Dan Rooney will resign as U.S. ambassador to Ireland today after more than three years serving as President Barack Obama's top diplomat in Dublin.
The resignation, which has been expected for some time, will allow the 80-year-old Steelers chairman emeritus to return home to Pittsburgh with his wife, Patricia, after serving as ambassador since July 2009. Mr. Rooney was a vocal supporter of Barack Obama during his 2008 presidential run, which led to his appointment, but he had been involved in Irish causes for decades, co-founding the American Ireland Fund with former H.J. Heinz Co. president Tony O'Reilly in 1976.
"I have had a lifelong commitment to advancing the relationship between the American and Irish people and building peace on this beautiful island, but came unexpectedly into politics and diplomacy," Mr. Rooney wrote in an op-ed piece in today's Pittsburgh Post-Gazette.
"It has been an honor and privilege to represent President Barack Obama and the United States of America as Ambassador to Ireland. President Obama charged me to protect and build the historic and deep friendship between our two countries. I am pleased to say this relationship, that is built on enduring family ties, a common heritage and shared values, is the strongest it has ever been. Ours is not a foreign relationship between two countries; our relationship is a shared kinship between two great peoples."
Mr. Rooney became the first U.S. ambassador to visit all 32 counties in Ireland, north and south, and spent much of his time in the country to boosting the Irish economy after its 2008 collapse. Other diplomatic issues included the thorny matter of undocumented Irish working in the United States; welcoming new immigrants into Ireland; addressing global security concerns; and meeting with U.S. military personnel as they stopped in Shannon in Western Ireland on their way home.
He and Mrs. Rooney were rewarded with one of the most beautiful American ambassador's residences in the world -- in a home in 1,700-acre Phoenix Park, where Winston Churchill roamed as a boy -- though they added Pittsburgh touches, including a gridiron where the couple hosted regular July 4 flag-football games.
It was rumored that Mr. Rooney would resign earlier this year to allow him to campaign again for Mr. Obama but he regularly dodged the speculation, saying "I serve at the pleasure of the president." The rumors reignited last week when Mr. Rooney's other boss, Secretary of State Hillary Clinton, was in Dublin for a European security conference and was asked if her husband would make a good replacement. Bill Clinton is popular in the country and played a key role in the 1998 Northern Ireland peace agreement.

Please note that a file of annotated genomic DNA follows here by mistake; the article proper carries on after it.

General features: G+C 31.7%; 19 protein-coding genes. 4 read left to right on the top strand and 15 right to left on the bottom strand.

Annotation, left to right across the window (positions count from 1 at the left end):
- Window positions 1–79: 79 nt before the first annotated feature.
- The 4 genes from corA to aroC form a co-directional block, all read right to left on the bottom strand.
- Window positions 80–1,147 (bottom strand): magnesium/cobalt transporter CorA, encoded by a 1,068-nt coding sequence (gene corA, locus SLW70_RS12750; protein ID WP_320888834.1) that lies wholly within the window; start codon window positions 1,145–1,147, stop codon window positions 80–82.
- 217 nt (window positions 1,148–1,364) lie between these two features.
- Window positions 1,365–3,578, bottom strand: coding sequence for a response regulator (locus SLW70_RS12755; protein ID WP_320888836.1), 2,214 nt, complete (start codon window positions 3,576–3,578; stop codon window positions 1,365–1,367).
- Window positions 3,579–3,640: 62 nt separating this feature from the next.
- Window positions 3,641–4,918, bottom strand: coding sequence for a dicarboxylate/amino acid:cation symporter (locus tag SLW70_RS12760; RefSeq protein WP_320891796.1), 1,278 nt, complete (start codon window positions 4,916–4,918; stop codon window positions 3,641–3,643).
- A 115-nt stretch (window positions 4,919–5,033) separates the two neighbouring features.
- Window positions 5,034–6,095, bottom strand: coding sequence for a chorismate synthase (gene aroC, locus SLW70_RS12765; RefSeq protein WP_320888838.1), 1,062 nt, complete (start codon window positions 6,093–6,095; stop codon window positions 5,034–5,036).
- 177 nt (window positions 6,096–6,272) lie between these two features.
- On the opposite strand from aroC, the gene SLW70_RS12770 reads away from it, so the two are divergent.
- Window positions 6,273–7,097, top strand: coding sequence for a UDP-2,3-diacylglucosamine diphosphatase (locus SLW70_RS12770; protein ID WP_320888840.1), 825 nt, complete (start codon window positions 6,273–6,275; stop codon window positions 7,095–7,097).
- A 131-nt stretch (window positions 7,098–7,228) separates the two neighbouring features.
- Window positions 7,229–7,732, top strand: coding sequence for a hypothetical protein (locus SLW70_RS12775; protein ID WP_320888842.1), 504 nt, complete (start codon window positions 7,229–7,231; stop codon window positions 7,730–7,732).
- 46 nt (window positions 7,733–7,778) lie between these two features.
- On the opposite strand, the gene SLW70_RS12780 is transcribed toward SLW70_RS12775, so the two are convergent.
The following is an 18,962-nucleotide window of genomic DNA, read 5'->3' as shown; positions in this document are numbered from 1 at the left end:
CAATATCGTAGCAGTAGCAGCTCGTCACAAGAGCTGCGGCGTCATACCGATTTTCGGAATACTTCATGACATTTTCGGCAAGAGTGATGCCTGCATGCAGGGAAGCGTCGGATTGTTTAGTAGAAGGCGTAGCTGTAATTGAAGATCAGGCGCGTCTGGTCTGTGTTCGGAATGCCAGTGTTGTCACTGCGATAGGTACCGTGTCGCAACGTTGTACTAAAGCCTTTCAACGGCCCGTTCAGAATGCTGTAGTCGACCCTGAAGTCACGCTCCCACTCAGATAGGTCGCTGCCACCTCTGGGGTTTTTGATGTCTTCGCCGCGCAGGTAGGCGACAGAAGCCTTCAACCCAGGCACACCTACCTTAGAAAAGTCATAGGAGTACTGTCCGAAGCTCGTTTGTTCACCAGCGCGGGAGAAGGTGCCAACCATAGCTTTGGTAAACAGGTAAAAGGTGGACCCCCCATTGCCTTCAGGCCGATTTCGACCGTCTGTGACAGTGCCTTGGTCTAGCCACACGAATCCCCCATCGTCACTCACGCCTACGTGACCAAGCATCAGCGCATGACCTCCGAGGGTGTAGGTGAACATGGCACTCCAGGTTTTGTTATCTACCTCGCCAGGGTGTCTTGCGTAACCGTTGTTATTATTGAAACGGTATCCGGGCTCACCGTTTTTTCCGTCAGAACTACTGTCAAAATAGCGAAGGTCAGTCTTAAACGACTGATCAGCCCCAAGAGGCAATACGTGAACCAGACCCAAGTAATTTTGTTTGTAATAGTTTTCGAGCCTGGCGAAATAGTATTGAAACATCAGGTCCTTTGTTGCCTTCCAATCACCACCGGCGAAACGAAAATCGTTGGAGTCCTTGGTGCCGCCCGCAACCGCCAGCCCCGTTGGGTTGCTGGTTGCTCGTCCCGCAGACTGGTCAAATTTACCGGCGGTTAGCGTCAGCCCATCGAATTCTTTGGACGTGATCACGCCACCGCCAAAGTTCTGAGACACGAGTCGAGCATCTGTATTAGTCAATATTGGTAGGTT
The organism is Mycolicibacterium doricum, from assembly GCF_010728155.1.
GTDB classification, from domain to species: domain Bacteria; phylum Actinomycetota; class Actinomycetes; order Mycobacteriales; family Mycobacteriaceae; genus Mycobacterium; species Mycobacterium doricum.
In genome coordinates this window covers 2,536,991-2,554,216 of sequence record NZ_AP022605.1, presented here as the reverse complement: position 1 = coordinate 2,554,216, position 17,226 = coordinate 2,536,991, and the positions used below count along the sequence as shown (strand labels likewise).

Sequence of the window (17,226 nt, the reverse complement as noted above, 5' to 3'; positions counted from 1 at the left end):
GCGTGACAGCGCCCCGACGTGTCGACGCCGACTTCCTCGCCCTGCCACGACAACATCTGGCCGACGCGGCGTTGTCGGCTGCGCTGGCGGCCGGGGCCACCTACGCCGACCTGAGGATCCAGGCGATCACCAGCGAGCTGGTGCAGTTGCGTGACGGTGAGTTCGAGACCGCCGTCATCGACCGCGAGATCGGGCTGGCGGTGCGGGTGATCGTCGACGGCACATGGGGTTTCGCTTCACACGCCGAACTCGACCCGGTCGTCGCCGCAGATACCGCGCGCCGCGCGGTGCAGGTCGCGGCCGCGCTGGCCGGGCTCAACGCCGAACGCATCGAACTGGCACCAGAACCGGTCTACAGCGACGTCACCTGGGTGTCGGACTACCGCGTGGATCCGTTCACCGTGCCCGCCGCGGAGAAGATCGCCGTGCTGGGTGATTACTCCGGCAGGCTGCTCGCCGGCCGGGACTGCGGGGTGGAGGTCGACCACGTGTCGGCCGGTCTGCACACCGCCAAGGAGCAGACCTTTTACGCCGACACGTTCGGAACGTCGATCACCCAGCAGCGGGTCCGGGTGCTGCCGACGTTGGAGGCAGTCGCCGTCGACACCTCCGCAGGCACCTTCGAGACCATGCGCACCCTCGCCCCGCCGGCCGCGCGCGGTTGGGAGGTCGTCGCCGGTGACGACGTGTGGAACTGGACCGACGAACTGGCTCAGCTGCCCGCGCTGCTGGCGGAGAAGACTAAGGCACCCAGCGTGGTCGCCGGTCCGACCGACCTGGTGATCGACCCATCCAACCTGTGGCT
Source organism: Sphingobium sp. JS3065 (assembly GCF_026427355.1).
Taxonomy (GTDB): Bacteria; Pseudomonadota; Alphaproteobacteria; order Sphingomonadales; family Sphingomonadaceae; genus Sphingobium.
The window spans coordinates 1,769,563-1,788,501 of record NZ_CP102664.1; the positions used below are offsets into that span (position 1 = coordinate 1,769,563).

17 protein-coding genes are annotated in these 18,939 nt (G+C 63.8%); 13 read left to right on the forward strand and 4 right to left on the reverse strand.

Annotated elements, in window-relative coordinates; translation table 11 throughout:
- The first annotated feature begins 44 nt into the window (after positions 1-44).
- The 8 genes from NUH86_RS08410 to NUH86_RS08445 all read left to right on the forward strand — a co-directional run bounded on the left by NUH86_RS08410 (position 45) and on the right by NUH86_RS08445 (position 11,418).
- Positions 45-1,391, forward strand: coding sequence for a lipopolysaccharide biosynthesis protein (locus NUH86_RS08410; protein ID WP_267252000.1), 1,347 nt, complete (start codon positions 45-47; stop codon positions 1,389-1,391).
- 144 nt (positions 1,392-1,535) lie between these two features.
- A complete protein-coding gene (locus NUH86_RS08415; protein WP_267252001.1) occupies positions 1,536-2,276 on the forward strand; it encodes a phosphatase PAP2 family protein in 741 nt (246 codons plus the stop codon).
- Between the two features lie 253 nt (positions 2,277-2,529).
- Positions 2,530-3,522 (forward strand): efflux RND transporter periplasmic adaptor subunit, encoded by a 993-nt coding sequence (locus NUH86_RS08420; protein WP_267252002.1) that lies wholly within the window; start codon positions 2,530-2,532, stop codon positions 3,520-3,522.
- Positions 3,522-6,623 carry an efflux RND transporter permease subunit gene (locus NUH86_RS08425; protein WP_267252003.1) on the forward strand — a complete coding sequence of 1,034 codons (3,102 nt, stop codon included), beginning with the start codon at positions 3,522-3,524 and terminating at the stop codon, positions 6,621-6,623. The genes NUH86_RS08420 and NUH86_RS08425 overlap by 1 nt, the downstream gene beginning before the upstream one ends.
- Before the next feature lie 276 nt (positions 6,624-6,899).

"I cannot comment on what President Obama might do in the second term, it's his decision," Mrs. Clinton said Dec. 6. "But I would think that my husband will be here many times in the future and doing the work that he has been doing without having the title of ambassador."
Mr. Rooney traveled back to the U.S. often during his tenure for diplomatic and family matters and to catch Steelers games. The team ownership situation he returns to now is different from the one he left in 2009 -- to comply with NFL rules the Rooney family restructured ownership in September of that year to bring in new financial partners and boost the share held by Mr. Rooney and son Art II, the team's president, to the 30 percent threshold required by league rules. Previously, all five sons of Steelers founder Art. Rooney Sr. -- Dan, Pat, John, Art Jr. and Tim -- had each owned a 16 percent stake in the team and the other 20 percent was held by the McGinley family.
Mr. and Mrs. Rooney will attend a memorial service Saturday in Milton, Mass., for their daughter Rita, who died Dec. 1, and could fly on to Dallas for the Steelers-Cowboys game Sunday afternoon.
Tim McNulty: firstname.lastname@example.org or 412-263-1581. First Published December 14, 2012 5:00 AM